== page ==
Are you killing the planet through your hobbies? To find out join our ESRC Festival of Social Science events

  • Date

    Mon 11 Oct 21

ESRC Festival of Social Science logo

Are we harming nature by enjoying it? Are our eating habits damaging the environment? Where does all the plastic go? What links the climate crisis and the crisis in care? How do we need to change to save the planet?

Researchers from the University of Essex invite members of the public to grapple with difficult questions like this, in a series of inspiring events in November.

As the United Nations Climate Change Summit – COP 26 – in Glasgow meets to review and inspire climate action by governments across the world, the University of Essex is packing November with events to engage the public on the big issues as part of the national ESRC Festival of Social Science.

From workshops and panel talks to debates and hands-on experiences, these events will showcase research from the University of Essex – one of the UK’s leading universities for the social sciences.

Professor John Preston, Faculty Dean of Research for the Faculty of Social Sciences at Essex, said: “Our research at Essex is all about asking daring questions and offering powerful insights into the complex challenges our society faces. This year’s events tap into the most important environmental questions of our time and we’re looking forward to people coming along to find out more about the issues and to join us in activities and discussions.”

If you're looking for inspiring experiences to inform and entertain, this is your chance to meet the experts and join the debate. All of the events take place at Firstsite Gallery in Colchester. They are all free, open to the public and suitable for all ages and walks of life.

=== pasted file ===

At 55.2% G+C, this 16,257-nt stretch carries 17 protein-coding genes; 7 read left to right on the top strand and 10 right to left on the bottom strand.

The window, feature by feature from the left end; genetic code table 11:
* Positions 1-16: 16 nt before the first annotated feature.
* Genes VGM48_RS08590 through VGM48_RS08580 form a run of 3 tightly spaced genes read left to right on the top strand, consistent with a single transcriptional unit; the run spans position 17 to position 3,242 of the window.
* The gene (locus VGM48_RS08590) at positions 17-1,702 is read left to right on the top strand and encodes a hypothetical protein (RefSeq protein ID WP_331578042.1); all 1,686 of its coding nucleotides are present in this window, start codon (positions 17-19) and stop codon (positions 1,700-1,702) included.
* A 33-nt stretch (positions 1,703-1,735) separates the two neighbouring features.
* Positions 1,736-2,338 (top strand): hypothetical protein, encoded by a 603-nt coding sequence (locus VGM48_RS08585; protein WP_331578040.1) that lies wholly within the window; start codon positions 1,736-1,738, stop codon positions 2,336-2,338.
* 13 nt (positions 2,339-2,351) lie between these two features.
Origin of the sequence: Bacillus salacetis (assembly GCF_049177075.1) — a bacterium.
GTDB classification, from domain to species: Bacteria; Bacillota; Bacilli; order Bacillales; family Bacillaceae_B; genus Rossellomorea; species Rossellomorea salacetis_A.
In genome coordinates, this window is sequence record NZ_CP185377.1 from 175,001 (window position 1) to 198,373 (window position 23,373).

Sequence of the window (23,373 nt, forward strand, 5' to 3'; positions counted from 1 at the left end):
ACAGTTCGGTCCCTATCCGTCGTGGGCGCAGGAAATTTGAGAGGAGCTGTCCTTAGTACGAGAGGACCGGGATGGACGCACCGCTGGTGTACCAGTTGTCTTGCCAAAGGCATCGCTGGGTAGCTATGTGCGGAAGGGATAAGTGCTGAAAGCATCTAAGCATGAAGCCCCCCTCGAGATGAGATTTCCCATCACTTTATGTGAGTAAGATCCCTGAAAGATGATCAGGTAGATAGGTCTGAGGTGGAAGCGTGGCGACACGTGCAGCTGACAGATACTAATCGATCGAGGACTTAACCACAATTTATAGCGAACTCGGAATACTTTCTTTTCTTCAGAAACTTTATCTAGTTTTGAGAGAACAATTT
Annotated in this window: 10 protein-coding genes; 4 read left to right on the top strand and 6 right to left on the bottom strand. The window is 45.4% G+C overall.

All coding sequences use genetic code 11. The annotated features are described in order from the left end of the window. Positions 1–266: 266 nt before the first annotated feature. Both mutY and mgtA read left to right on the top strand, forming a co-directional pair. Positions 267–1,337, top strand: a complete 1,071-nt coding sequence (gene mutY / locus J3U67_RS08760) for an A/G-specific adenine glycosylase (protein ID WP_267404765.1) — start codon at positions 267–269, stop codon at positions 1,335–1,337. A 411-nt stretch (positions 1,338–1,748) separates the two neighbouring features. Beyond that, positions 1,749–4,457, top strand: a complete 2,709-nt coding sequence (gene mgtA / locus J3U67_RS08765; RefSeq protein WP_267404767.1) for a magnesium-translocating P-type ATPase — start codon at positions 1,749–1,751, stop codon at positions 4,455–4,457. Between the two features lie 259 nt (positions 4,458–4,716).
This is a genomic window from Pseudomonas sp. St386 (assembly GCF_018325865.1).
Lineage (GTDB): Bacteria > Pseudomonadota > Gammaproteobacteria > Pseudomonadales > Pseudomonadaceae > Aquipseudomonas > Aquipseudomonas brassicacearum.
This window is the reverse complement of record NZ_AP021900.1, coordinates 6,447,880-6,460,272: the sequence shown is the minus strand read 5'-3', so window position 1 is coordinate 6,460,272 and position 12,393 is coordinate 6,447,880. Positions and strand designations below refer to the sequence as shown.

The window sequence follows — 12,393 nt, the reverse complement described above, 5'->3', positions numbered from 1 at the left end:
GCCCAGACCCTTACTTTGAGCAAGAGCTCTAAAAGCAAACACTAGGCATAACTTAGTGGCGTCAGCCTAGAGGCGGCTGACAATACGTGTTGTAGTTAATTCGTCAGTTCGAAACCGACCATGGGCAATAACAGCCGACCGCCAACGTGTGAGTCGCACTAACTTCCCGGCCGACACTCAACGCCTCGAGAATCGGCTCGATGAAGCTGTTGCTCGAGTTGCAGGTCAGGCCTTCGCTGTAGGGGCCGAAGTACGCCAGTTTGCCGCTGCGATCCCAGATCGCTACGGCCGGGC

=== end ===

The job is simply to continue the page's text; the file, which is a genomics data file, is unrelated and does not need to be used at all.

Where does all the plastic go? Tuesday 2 November 5.30 to 7.00pm

Join an interactive workshop at Firstsite led by Dr Danielle Tucker and Zara Babakordi from Organisation Studies and Human Resource Management at Essex Business School. We will address these questions: How does recycling really work in our homes? What role does your household play in the journey of plastic? What are the wider debates about using plastic?

Conversations about climate change: reflecting on action at home, school and in local spaces - Thursday 11 November 7.30 to 9.00pm

Join our conversation to learn more about how we can at the same time be in nature, engage with the environment, and be active in protecting or reducing harm to the environment. This interactive event takes place from 19.30 to 21.00 at Firstsite, Colchester, and will start with a panel talk, Q and A, food tasting, and a quiz with prizes. The event is hosted by Dr Katy Wheeler, Senior Lecturer in Sociology, Norman Riley, Sociology PhD student, and Professor Sean Nixon, Professor of Sociology

Are Connected Communities good for the environment? Friday 12 November between 11.00am and 4.00pm

Come along to our event at and around Firstsite. You can dip into activities exploring the pros and cons of getting outside into nature, join a walk in Castle Park, meet people who help lead activities outdoors and talk about how to get the most out of nature without harming the environment. This event is led by Professor Gina Yannitell Reinhardt from the Department of Government.

Connecting Care and Climate - Feminist Approaches to a Green Recovery - Tuesday 16 November from 7.00 to 9.00pm

Join this evening debate at Firstsite where Dr Kate Seymour from Management and Marketing at Essex Business School will lead a discussion exploring the common causes and assumptions behind the crisis facing care and the climate and how feminism can help us set priorities to ensure a greener recovery.

Professor Alison Park, interim ESRC Executive Chair, said: "The ESRC Festival of Social Science is one of the largest co-ordinated endeavours undertaken by an economics and social science community and is indicative of ESRC's commitment to public engagement.

“The Festival is a valuable way of showing how economic and social research helps us to better understand people, businesses, institutions, communities and wider social phenomena, and informs decisions that can affect millions of lives. We hope the events raise awareness about how research can improve outcomes across society, inspiring some young people to pursue a career in research, and others to draw on research to understand people and the world around us."

Full details of events are available at University of Essex Events 

For more information on events across the UK visit the Festival of Social Science website.